PAUL BOWERS: The first thing you look at what you've already got, and then start looking at other ways of generating income. With less risk, managing the risk, and not necessarily spending a lot of money. So the next thing that I went onto, and this is really, really, long term. And it's difficult to get a handle on when this money will come in, and how much of it will, was wills, and legacies.
PAUL BOWERS: As I'm sure a lot of people watching this interview will know, individual donations have fallen in the last few years and that's pre COVID. But gifts in wills, and legacies have increased, and it's a huge market. I think it's over £3 billion a year is actually bequeathed to charities. And so I looked at that and identified through often reading other people's research,
PAUL BOWERS: that the main barrier to people leaving money in their will, was they just don't get around to it. It's time consuming, partly they don't want to confront the inevitability of their own demise, but partly is, they'll go "oh god I'm taking a day off to go into a solicitors at the other side of the city." And so I looked at the whole issue of online wills.
PAUL BOWERS: I was totally skeptical about it when I started. But then I started working with farewill.com who are the UK's largest provider of online wills. And we started by providing a free will service to our members, which we then expanded through targeted marketing to non-members who have an interest in--
SAM BURRELL: The wider community, yeah.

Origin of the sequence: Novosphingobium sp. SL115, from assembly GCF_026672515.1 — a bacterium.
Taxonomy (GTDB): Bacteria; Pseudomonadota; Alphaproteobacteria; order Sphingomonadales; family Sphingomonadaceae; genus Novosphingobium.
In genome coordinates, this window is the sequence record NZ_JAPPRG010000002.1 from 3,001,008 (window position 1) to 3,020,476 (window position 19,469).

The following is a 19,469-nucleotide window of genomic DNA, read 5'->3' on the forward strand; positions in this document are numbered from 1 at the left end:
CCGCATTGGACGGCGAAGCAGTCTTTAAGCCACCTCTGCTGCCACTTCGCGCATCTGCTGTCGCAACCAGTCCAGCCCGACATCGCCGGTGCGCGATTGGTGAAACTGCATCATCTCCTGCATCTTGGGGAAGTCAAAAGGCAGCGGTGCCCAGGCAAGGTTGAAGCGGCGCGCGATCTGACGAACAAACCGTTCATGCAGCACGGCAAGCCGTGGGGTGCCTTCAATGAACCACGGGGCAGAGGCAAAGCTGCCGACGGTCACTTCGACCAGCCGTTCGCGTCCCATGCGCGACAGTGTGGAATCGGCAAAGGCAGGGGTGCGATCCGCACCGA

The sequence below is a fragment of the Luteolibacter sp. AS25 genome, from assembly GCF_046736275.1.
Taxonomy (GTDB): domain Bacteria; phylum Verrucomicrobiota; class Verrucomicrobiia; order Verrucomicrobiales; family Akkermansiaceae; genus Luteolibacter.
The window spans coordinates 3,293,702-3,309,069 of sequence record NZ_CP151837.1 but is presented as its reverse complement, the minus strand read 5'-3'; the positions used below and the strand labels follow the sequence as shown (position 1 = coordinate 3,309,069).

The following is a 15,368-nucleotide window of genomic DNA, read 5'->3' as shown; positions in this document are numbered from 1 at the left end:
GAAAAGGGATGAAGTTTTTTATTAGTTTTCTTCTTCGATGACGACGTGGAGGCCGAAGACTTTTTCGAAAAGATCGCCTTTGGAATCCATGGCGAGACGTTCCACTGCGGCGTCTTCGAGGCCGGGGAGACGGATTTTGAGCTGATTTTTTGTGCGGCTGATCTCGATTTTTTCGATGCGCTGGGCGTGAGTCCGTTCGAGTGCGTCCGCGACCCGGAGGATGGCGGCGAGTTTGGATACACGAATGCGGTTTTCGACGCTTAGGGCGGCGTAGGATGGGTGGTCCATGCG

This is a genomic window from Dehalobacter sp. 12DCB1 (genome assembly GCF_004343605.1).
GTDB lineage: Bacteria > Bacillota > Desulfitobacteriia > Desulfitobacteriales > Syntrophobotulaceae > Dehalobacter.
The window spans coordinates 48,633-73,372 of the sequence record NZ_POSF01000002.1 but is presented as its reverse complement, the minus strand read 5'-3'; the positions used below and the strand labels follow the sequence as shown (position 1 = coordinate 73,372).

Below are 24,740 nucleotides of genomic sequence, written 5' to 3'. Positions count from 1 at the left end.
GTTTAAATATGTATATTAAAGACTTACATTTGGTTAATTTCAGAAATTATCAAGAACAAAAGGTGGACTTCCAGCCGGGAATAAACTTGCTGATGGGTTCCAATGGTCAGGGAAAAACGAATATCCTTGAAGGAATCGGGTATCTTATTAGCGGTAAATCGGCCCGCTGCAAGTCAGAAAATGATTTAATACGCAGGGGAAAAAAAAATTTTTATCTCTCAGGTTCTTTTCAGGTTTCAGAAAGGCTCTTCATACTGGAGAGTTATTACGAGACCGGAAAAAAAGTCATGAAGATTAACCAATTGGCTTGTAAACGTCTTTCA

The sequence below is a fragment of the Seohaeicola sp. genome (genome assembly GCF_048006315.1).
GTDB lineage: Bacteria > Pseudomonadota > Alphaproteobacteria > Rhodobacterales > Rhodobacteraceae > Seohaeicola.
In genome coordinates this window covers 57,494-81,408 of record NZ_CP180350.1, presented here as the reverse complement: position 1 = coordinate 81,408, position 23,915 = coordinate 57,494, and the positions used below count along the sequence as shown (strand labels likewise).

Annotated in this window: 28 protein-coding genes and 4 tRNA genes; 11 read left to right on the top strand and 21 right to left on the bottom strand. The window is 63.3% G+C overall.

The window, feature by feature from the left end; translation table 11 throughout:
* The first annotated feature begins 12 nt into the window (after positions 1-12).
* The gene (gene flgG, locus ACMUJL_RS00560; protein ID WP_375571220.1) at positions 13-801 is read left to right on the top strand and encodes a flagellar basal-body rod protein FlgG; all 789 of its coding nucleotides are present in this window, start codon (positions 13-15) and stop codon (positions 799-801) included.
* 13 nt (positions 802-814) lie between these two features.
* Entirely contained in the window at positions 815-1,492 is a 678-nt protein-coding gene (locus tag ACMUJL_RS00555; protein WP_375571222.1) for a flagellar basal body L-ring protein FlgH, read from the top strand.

PAUL BOWERS: The wider ecological community, the wider community around sustainability. And we're at nearly £400,000 in pledges, so far. A little bit of a health warning on that. Everybody in wills and legacies knows that, that's not cash in the bank. It's only cash in the bank when it comes through. But I think that did two things. One, it established in the minds of the trustees that I was looking long term.
PAUL BOWERS: Because this is money which might mature in 2060, 2070. And I think the other thing was that it was letting them know, letting the wider world and our membership know, that we were a charity. And we were an organization that was geared to receive legacies from wills, and we knew what to do with it in terms of investing it in our education and public outreach work. And so my call to action, which I've developed, which stuck.
PAUL BOWERS: -- and apologies to Star Trek, it's stolen from Star Trek -- was Ecology: The Next Generation. And so the call to action was not just give us some money, please. It was "your gift will help us nurture the next generation of ecologists." I think that I would say that, that's been successful. And one of the trustees actually came up to me, Andy O'Neill.